The Silence & The Howl: Book Two, Chapter Four

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After the bout with Lynder, Ariadne showed Harmon to the guest quarters which lay to the immediate right of the study and fencing chamber. The room was spacious, consisting of a bedroom, a bathroom and a walk-in closet, all dimly lit by faintly flickering green wall lights. An antique gramophone stood upon a ornate wooden-and-bronze table beside the bed, beneath which lay a trove of recordings in a thick leather case. He bent to a knee and rifled through the collection, finding a ’35 recording of Anything Goes, which he slotted into the machine. As the dulcet tunes washed over him, he undressed, showered, and found, upon exiting, a fresh set of cloths and a cream-colored letter laying upon the bed. He unfurled the paper and read the note:

The clothes are for you. When you’ve freshed up, meet me in the study.

– Lynder

He refolded the note and placed it beside the clothes, dressed and stared at himself in the mirror which stood before the bed. It was the first time he’d assessed his visage since he gazed upon the old mirror in his former abode. He tried to recall the amount of time which had elapsed since then. Months like weeks. He could not remember how many. He turned off the gramophone and opened the door to find Ariadne waiting outside.

“Ah, finally finished. The clothes fit well?

“Yeah. Fit fine.”

“Good. Follow me.”

He nodded and together they tread the brass-crowned halls in heavy silence, broken only by their rhythmic footfalls reverberating off marble and the gramophonic whirring of waltz music coming from the omnipresent speaker system.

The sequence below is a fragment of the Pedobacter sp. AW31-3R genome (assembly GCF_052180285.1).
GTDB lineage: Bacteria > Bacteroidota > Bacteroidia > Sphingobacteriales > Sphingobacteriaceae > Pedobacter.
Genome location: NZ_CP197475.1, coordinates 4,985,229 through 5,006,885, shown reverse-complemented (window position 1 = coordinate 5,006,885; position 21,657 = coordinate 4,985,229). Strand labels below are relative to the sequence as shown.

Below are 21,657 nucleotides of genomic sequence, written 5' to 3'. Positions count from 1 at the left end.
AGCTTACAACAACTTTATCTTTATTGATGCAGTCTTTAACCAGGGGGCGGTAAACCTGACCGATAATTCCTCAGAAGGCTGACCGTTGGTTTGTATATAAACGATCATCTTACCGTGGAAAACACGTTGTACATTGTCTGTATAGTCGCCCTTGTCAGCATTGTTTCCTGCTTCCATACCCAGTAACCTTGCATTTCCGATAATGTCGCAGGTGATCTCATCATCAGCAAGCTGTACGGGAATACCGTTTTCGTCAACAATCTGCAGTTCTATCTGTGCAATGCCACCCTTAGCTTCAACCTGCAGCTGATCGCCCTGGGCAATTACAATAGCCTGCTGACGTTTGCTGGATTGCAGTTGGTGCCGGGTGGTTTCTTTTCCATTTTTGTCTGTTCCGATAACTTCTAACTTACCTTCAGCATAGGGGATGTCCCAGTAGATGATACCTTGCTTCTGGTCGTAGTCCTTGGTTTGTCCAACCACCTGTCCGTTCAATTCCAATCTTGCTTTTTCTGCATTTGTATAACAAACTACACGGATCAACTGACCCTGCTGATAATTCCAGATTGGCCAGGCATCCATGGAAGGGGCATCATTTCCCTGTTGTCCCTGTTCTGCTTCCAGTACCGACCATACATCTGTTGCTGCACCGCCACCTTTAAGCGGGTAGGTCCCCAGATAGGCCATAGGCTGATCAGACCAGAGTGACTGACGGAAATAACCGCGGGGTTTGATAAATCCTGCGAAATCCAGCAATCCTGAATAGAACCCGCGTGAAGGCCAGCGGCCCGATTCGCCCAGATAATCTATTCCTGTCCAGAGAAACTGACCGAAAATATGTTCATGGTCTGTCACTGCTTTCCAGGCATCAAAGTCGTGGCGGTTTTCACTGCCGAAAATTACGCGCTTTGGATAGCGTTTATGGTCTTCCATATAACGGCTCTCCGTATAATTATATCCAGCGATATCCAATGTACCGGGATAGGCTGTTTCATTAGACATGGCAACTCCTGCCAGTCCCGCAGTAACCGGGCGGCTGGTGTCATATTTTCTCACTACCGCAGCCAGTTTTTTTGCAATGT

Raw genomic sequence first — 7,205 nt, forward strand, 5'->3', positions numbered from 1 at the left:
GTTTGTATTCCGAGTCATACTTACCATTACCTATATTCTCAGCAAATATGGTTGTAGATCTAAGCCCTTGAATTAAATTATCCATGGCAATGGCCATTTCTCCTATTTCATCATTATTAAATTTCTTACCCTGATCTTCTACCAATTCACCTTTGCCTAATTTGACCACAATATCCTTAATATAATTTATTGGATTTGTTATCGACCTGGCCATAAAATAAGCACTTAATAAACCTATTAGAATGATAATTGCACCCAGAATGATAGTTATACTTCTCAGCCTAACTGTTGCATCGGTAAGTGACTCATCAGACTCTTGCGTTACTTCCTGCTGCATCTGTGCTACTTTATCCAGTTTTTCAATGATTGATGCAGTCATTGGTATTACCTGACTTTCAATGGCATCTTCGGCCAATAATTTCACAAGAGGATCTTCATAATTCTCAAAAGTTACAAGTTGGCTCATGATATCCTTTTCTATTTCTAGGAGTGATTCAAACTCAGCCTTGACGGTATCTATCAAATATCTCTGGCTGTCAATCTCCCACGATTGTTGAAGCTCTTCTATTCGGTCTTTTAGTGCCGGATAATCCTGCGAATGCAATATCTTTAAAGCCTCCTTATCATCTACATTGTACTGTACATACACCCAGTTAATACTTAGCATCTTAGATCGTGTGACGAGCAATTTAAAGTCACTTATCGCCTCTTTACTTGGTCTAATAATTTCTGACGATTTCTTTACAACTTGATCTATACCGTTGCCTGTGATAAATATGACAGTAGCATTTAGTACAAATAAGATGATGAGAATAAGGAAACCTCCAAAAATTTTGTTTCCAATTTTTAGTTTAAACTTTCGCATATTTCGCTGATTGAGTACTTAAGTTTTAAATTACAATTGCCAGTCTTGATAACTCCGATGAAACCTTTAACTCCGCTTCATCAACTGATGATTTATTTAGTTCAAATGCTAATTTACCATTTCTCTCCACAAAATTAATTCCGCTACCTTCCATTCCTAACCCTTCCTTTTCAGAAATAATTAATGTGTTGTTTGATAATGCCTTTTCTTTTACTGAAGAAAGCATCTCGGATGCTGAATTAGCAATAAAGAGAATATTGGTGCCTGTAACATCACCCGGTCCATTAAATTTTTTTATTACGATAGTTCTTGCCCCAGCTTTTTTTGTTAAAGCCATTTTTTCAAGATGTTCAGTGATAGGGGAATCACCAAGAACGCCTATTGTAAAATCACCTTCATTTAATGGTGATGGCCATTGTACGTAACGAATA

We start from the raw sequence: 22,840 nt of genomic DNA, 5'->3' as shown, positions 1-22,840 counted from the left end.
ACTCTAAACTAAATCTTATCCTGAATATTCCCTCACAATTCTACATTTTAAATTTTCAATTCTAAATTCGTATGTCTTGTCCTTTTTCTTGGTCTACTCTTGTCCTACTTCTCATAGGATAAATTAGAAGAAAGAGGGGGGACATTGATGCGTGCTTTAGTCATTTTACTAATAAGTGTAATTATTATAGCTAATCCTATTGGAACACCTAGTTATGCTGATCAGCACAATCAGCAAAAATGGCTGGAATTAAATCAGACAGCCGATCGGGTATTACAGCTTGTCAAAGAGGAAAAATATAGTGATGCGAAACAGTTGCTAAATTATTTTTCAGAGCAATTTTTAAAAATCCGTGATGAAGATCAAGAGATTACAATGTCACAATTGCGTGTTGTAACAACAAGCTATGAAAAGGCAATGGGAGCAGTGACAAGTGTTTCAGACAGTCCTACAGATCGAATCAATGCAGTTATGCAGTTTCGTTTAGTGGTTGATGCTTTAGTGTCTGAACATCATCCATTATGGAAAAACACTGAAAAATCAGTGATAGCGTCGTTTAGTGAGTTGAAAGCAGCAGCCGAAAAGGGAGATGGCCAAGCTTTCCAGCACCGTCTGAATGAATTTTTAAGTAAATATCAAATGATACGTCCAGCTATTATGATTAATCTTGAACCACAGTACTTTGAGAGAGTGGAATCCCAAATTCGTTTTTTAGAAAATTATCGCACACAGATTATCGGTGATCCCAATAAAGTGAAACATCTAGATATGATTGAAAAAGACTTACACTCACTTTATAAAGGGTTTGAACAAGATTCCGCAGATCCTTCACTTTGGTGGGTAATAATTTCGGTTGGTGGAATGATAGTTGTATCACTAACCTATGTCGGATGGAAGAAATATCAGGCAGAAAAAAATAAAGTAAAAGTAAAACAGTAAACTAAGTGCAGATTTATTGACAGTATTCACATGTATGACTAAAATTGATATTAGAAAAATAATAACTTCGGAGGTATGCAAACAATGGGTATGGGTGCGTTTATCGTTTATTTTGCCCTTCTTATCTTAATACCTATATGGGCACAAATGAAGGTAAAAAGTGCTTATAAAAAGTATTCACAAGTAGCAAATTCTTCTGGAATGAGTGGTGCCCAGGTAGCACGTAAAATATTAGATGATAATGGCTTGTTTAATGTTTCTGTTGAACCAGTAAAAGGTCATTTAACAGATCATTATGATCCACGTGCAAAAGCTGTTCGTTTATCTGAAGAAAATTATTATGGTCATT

After several paces, Harmon broke the hush.

“So, how do I look?”

“Like a crab that desperately needs to molt.”

“I’m not used to suits.”

She was silent a moment and then cast him an amused look.

“That was quite a performance.”

“A somewhat botched one. Still, I’m glad I could provide you some amusement.”

“Why’d you accept?”

“I like to try new things.”

“I suspect that wasn’t the only reason.”

For a moment he said nothing, watching the delicate lines of the woman’s gelid face, red-lit by the wall-bound lanterns.

“I’m not without hubris.”

“Hubris is the midwife of folly.”

“You come up with that yourself?”

“Its something Mr. Partridge once said.”

“So whats your story?”

“Long and largely boring.”

“Alright. Don’t mean to pry.”

“Course you meant to pry, that’s why you asked. I don’t mind. I’m not being dismissive. I just find autobiographies dreadfully boring. Even my own.”

“Bore me.”

“If you insist. As you likely already surmised, I’m a photographer. Started taking pictures in my teens. In my youthful arrogance, I fancied myself a new Bourke-White. So I decided a glorious career lay before me and went to art school, which was largely a waste of time, and, like almost everyone else, graduated without fanfare and found menial work in the city, shooting weddings, birthdays and political meetings; all whilst living in a glorified shoebox I could barely afford.”

“How’d you end up here?”

“When I got my first exhibit, Lynder was there, showing off his latest pieces, a series of monochrome illustrations. We ended up quarreling over whose work was better. I told him he was overrated. In retort, he called me a ‘documentarian.'”

“Doesn’t sound like a very happy first encounter.”

“Oh, no, not at all. Back then I hated him.”


“He never lied to me.”


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